The Kremlin maintained its defiance as state television released an interview with Dmitri S. Peskov, Mr. Putin’s spokesman, characterizing the United States as being at the root of Europe’s ills. He expressed confidence that European countries would renew relations with Russia once they “sober up a little from the American bourbon.”
Mr. Kofman, the expert on the Russian military, said the Russian pullback from Kyiv had begun quietly about a week ago and had now accelerated.
After the assault on the capital stalled about two weeks ago, he said, only two options remained: withdrawing or leaving forces in the area to pin down Ukrainian units, preventing them from reinforcing troops in the country’s east or south. It now appears the Russians are withdrawing, he said.
Throughout Ukraine, he said, the Russian army has lost about 2,000 pieces of equipment that were either destroyed, captured or abandoned, including about 350 tanks.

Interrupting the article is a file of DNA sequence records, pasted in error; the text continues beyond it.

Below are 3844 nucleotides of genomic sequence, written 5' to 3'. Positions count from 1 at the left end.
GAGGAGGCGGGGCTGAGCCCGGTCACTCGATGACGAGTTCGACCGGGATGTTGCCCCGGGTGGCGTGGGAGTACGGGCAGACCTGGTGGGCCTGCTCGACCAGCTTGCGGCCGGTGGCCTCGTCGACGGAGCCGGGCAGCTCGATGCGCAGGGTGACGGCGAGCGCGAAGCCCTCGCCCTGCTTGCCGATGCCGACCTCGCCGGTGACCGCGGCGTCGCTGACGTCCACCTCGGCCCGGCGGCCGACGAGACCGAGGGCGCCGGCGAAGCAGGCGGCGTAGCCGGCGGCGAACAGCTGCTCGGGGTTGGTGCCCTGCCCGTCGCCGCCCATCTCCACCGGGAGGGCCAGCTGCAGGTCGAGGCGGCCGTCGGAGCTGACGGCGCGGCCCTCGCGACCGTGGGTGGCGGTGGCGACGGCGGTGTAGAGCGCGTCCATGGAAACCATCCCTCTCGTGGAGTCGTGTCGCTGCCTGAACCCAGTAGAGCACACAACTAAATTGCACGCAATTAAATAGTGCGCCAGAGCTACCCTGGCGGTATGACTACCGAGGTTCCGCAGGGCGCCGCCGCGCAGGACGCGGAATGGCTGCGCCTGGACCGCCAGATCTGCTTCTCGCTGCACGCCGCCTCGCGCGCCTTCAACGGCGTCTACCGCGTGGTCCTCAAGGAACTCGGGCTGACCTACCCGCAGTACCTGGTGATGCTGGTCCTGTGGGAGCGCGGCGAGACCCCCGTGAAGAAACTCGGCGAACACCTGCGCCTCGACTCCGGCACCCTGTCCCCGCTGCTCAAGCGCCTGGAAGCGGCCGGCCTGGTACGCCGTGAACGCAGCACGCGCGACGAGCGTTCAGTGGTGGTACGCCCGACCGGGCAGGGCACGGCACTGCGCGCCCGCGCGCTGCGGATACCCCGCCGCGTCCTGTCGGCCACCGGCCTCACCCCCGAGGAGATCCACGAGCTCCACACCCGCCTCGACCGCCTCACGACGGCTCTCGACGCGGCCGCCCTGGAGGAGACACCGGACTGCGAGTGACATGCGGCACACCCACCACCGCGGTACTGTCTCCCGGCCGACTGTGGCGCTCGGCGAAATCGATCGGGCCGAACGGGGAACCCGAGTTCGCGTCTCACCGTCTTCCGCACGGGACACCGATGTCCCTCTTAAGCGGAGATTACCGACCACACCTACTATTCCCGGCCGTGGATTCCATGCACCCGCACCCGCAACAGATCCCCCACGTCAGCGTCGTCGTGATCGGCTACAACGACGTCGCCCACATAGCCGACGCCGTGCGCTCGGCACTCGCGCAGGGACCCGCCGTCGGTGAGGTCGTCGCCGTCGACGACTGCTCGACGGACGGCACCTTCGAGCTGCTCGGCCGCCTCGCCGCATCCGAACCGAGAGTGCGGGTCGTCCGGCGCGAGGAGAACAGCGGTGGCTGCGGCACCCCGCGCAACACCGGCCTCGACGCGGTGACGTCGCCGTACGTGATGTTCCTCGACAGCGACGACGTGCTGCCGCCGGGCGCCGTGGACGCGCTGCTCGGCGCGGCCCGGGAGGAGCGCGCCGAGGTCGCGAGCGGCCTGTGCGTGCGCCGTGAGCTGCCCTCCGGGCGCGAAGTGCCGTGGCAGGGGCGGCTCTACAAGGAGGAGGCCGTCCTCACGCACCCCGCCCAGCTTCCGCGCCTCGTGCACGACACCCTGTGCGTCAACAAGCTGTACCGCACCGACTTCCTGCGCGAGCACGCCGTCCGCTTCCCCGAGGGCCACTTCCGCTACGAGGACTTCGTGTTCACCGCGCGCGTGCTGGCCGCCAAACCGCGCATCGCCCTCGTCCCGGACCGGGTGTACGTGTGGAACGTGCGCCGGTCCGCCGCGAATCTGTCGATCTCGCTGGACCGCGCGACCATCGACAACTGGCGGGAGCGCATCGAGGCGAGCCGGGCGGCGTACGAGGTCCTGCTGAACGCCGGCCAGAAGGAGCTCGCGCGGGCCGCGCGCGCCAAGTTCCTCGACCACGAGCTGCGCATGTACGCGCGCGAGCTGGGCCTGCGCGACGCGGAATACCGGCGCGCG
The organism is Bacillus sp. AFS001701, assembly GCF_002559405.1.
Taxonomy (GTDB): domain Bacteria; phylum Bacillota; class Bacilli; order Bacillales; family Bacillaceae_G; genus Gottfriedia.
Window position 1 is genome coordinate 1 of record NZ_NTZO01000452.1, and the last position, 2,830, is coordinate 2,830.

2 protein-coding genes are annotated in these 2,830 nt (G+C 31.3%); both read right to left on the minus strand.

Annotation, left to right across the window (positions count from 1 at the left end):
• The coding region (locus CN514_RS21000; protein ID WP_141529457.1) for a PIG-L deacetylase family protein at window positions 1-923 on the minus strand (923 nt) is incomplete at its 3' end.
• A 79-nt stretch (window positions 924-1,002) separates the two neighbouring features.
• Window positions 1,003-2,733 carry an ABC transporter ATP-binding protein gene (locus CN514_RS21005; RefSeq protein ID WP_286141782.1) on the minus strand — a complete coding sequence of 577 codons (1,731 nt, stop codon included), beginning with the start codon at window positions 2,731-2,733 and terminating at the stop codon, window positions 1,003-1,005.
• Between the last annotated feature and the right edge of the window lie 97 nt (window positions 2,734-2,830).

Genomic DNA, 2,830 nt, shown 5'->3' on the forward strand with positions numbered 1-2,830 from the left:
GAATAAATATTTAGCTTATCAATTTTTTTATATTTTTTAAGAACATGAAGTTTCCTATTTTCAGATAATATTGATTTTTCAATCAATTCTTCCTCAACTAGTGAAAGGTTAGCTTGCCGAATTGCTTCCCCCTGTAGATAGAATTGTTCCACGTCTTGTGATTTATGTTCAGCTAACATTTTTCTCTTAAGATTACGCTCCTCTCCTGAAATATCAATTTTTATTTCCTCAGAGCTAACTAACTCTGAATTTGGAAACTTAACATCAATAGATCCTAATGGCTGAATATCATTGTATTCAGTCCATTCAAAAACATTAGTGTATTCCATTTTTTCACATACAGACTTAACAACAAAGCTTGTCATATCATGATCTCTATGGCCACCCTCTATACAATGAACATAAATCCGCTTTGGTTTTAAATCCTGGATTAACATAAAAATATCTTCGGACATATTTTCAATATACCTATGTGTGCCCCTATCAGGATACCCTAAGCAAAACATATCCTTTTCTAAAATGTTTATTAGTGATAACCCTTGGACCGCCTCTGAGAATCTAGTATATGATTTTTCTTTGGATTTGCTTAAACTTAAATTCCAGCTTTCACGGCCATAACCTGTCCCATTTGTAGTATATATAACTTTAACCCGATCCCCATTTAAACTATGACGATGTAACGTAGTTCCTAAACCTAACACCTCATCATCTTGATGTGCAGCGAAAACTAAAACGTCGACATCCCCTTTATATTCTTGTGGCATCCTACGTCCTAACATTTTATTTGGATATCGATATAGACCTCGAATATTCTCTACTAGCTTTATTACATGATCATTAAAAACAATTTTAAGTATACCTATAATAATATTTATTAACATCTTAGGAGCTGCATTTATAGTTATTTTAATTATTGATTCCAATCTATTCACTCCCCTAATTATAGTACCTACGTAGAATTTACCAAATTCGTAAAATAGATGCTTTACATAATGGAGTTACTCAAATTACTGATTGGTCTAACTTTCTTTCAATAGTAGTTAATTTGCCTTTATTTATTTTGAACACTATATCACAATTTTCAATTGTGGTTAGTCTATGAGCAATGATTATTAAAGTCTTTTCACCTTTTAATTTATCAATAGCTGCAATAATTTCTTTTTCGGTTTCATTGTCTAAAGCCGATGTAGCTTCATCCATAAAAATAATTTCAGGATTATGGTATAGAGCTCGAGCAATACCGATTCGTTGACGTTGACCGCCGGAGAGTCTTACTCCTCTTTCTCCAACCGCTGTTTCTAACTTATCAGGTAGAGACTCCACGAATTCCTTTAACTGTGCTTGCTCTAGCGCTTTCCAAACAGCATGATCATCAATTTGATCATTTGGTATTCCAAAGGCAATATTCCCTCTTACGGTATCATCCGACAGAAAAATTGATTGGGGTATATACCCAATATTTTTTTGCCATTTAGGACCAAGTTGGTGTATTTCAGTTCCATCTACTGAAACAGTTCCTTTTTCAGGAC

In other developments on Saturday, Pope Francis, visiting the Mediterranean island nation of Malta, edged closer to blaming President Vladimir V. Putin of Russia for the war in Ukraine than he had before. In an address to Maltese dignitaries and officials, the pope blamed a “potentate, sadly caught up in anachronistic claims of nationalist interests” for casting “dark shadows of war” from Europe’s east.
Francis has declined to explicitly blame Mr. Putin or Russia as the aggressor for various reasons, including the Vatican’s hopes of playing a role in a potential peace agreement, and out of precaution to not endanger Roman Catholics around the world. But on Saturday, he clearly seemed to be speaking about Mr. Putin, who he said was “provoking and fomenting conflicts.”